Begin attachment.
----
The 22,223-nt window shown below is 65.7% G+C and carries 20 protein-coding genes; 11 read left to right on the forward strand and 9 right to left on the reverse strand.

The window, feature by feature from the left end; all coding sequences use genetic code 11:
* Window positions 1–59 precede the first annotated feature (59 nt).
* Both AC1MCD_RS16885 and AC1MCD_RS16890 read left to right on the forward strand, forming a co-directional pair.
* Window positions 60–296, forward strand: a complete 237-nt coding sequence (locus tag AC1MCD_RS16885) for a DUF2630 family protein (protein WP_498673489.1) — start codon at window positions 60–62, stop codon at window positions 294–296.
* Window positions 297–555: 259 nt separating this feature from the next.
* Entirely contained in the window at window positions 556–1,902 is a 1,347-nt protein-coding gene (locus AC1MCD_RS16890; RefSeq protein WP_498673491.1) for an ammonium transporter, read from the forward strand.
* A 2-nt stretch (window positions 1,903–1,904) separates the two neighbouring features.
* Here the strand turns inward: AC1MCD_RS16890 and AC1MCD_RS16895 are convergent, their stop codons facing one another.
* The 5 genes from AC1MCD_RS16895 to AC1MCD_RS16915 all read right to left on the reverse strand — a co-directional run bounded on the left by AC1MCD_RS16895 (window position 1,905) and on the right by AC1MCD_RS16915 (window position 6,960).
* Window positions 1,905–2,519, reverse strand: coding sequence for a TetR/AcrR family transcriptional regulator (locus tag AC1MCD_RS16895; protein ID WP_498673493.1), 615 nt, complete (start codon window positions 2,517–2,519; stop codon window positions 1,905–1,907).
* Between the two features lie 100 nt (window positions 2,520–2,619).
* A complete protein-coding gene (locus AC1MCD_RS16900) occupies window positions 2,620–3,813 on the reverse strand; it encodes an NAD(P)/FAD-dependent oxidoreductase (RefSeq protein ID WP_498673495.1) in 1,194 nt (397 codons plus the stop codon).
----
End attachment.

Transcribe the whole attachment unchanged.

The 22,223-nt window shown below is 65.7% G+C and carries 20 protein-coding genes; 11 read left to right on the forward strand and 9 right to left on the reverse strand.

The window, feature by feature from the left end; all coding sequences use genetic code 11:
* Window positions 1–59 precede the first annotated feature (59 nt).
* Both AC1MCD_RS16885 and AC1MCD_RS16890 read left to right on the forward strand, forming a co-directional pair.
* Window positions 60–296, forward strand: a complete 237-nt coding sequence (locus tag AC1MCD_RS16885) for a DUF2630 family protein (protein WP_498673489.1) — start codon at window positions 60–62, stop codon at window positions 294–296.
* Window positions 297–555: 259 nt separating this feature from the next.
* Entirely contained in the window at window positions 556–1,902 is a 1,347-nt protein-coding gene (locus AC1MCD_RS16890; RefSeq protein WP_498673491.1) for an ammonium transporter, read from the forward strand.
* A 2-nt stretch (window positions 1,903–1,904) separates the two neighbouring features.
* Here the strand turns inward: AC1MCD_RS16890 and AC1MCD_RS16895 are convergent, their stop codons facing one another.
* The 5 genes from AC1MCD_RS16895 to AC1MCD_RS16915 all read right to left on the reverse strand — a co-directional run bounded on the left by AC1MCD_RS16895 (window position 1,905) and on the right by AC1MCD_RS16915 (window position 6,960).
* Window positions 1,905–2,519, reverse strand: coding sequence for a TetR/AcrR family transcriptional regulator (locus tag AC1MCD_RS16895; protein ID WP_498673493.1), 615 nt, complete (start codon window positions 2,517–2,519; stop codon window positions 1,905–1,907).
* Between the two features lie 100 nt (window positions 2,520–2,619).
* A complete protein-coding gene (locus AC1MCD_RS16900) occupies window positions 2,620–3,813 on the reverse strand; it encodes an NAD(P)/FAD-dependent oxidoreductase (RefSeq protein ID WP_498673495.1) in 1,194 nt (397 codons plus the stop codon).